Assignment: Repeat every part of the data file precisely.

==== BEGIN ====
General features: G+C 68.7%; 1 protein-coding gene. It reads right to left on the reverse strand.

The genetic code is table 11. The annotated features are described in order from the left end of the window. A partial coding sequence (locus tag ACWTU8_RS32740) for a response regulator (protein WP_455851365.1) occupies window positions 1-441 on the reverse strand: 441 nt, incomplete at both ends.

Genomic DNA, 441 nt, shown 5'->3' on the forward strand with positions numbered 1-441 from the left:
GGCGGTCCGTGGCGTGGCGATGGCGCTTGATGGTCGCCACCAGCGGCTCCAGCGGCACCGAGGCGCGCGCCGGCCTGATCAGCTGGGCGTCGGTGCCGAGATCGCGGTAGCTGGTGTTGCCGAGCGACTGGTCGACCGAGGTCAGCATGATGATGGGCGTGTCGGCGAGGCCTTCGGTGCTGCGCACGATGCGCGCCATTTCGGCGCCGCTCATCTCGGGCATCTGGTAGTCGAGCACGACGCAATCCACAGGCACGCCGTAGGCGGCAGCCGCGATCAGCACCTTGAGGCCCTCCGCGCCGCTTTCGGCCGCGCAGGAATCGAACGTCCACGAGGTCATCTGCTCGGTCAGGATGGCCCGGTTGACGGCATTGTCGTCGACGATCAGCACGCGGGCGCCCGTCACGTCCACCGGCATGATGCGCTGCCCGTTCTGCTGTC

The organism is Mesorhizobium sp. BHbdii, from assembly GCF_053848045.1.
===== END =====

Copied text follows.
General features: G+C 68.7%; 1 protein-coding gene. It reads right to left on the reverse strand.

The genetic code is table 11. The annotated features are described in order from the left end of the window. A partial coding sequence (locus tag ACWTU8_RS32740) for a response regulator (protein WP_455851365.1) occupies window positions 1-441 on the reverse strand: 441 nt, incomplete at both ends.

Genomic DNA, 441 nt, shown 5'->3' on the forward strand with positions numbered 1-441 from the left:
GGCGGTCCGTGGCGTGGCGATGGCGCTTGATGGTCGCCACCAGCGGCTCCAGCGGCACCGAGGCGCGCGCCGGCCTGATCAGCTGGGCGTCGGTGCCGAGATCGCGGTAGCTGGTGTTGCCGAGCGACTGGTCGACCGAGGTCAGCATGATGATGGGCGTGTCGGCGAGGCCTTCGGTGCTGCGCACGATGCGCGCCATTTCGGCGCCGCTCATCTCGGGCATCTGGTAGTCGAGCACGACGCAATCCACAGGCACGCCGTAGGCGGCAGCCGCGATCAGCACCTTGAGGCCCTCCGCGCCGCTTTCGGCCGCGCAGGAATCGAACGTCCACGAGGTCATCTGCTCGGTCAGGATGGCCCGGTTGACGGCATTGTCGTCGACGATCAGCACGCGGGCGCCCGTCACGTCCACCGGCATGATGCGCTGCCCGTTCTGCTGTC

The organism is Mesorhizobium sp. BHbdii, from assembly GCF_053848045.1.